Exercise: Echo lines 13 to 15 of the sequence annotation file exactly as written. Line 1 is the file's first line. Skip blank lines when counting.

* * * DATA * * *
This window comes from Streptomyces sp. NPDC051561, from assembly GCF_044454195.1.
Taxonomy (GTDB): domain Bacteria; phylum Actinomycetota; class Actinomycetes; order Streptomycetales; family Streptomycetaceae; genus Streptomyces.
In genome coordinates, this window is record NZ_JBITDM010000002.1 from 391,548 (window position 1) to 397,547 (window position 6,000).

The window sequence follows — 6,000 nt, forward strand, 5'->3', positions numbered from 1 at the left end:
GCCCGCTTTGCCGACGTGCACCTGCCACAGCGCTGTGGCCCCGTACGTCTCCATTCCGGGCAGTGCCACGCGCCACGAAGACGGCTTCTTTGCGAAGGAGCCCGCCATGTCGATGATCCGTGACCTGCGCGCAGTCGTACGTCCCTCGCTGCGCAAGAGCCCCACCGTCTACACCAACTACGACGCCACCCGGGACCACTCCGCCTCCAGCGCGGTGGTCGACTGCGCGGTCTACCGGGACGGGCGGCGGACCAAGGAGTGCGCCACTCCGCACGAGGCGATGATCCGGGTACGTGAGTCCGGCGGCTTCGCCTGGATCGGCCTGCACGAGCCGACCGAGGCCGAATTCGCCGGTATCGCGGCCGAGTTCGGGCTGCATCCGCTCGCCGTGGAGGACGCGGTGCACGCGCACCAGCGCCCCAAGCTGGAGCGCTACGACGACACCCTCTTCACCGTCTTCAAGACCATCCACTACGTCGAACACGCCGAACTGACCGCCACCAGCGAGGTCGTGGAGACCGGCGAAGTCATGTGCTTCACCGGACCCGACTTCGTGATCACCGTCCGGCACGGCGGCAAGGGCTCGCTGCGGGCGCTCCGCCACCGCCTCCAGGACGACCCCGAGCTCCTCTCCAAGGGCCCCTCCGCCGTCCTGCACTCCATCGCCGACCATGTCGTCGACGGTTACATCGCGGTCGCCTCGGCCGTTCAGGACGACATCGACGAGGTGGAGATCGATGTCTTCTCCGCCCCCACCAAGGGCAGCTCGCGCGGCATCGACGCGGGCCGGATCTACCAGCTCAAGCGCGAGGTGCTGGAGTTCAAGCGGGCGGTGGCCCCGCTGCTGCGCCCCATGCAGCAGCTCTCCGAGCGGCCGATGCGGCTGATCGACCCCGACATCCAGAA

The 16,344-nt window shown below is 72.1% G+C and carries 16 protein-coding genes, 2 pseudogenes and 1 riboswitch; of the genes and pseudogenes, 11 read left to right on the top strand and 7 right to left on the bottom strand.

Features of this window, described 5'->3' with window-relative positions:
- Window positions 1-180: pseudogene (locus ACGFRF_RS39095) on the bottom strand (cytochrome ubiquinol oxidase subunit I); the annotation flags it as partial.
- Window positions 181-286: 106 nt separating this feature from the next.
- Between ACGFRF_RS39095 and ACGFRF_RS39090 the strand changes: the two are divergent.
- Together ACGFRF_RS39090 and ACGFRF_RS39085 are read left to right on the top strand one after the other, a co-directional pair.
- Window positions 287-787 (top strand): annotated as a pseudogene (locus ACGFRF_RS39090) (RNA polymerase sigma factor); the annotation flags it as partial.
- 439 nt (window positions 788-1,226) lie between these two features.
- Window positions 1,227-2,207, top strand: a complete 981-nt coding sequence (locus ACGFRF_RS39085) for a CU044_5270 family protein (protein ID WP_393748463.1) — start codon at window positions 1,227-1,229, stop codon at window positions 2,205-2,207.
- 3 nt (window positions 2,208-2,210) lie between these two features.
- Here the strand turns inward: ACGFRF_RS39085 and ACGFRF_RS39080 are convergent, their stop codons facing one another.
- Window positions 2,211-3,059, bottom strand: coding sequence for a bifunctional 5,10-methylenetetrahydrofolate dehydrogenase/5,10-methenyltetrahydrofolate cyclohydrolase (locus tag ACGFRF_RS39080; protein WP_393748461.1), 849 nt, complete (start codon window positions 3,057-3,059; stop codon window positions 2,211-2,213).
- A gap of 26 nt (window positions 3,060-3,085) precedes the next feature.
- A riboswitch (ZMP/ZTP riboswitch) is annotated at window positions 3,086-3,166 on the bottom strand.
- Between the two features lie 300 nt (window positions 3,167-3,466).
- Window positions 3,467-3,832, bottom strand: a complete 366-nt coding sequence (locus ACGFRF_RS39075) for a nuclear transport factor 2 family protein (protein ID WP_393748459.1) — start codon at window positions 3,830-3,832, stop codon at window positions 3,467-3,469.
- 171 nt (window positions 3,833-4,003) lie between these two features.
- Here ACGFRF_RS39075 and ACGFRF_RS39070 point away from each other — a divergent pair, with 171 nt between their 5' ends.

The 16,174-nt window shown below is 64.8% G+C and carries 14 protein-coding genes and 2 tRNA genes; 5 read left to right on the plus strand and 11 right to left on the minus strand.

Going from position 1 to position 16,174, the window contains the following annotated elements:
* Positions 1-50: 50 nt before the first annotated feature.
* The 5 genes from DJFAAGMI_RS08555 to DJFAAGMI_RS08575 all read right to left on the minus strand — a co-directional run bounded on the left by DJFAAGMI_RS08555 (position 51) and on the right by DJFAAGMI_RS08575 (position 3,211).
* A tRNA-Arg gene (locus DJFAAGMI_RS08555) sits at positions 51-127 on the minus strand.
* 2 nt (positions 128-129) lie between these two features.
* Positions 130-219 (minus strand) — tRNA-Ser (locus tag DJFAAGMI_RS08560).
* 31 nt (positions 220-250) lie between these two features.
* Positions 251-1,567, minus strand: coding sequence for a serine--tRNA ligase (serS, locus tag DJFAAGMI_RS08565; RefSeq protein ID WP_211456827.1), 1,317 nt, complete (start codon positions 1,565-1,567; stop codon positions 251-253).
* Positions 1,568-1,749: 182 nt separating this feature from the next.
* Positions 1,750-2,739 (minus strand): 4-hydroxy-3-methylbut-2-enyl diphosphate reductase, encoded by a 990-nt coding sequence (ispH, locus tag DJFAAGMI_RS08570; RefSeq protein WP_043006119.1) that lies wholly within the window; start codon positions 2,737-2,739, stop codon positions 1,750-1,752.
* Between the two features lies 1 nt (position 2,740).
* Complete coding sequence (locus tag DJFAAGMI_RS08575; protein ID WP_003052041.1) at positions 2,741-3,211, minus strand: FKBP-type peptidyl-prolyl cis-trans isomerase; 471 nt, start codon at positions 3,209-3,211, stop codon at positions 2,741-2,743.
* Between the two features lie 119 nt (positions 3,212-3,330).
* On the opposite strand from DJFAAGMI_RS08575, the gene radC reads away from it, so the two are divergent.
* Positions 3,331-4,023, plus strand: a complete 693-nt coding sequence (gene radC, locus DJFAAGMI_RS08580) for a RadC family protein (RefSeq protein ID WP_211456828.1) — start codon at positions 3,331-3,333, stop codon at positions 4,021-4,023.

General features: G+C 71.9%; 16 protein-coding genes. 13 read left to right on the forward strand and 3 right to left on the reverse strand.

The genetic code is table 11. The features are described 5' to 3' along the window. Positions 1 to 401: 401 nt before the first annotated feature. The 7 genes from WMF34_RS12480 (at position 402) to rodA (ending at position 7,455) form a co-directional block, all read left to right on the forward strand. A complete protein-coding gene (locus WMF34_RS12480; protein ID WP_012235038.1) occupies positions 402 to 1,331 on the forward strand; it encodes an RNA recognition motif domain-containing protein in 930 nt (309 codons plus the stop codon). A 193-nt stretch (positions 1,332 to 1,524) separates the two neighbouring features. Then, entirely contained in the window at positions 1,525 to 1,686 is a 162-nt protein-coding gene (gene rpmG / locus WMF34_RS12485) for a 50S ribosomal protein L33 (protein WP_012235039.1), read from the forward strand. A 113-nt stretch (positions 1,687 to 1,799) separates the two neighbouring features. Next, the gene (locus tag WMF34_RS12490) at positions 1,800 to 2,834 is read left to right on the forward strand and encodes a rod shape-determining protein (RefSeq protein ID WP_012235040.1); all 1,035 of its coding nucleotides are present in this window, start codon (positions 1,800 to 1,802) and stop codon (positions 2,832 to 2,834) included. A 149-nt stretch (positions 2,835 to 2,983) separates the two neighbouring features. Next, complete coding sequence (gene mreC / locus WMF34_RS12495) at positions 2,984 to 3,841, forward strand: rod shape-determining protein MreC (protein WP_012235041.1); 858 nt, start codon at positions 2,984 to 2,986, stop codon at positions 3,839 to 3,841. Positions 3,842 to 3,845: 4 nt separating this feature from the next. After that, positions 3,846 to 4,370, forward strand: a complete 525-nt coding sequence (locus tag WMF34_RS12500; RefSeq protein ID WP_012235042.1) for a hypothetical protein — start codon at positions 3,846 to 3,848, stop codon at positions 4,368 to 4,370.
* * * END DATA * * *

- 439 nt (window positions 788-1,226) lie between these two features.
- Window positions 1,227-2,207, top strand: a complete 981-nt coding sequence (locus ACGFRF_RS39085) for a CU044_5270 family protein (protein ID WP_393748463.1) — start codon at window positions 1,227-1,229, stop codon at window positions 2,205-2,207.
- 3 nt (window positions 2,208-2,210) lie between these two features.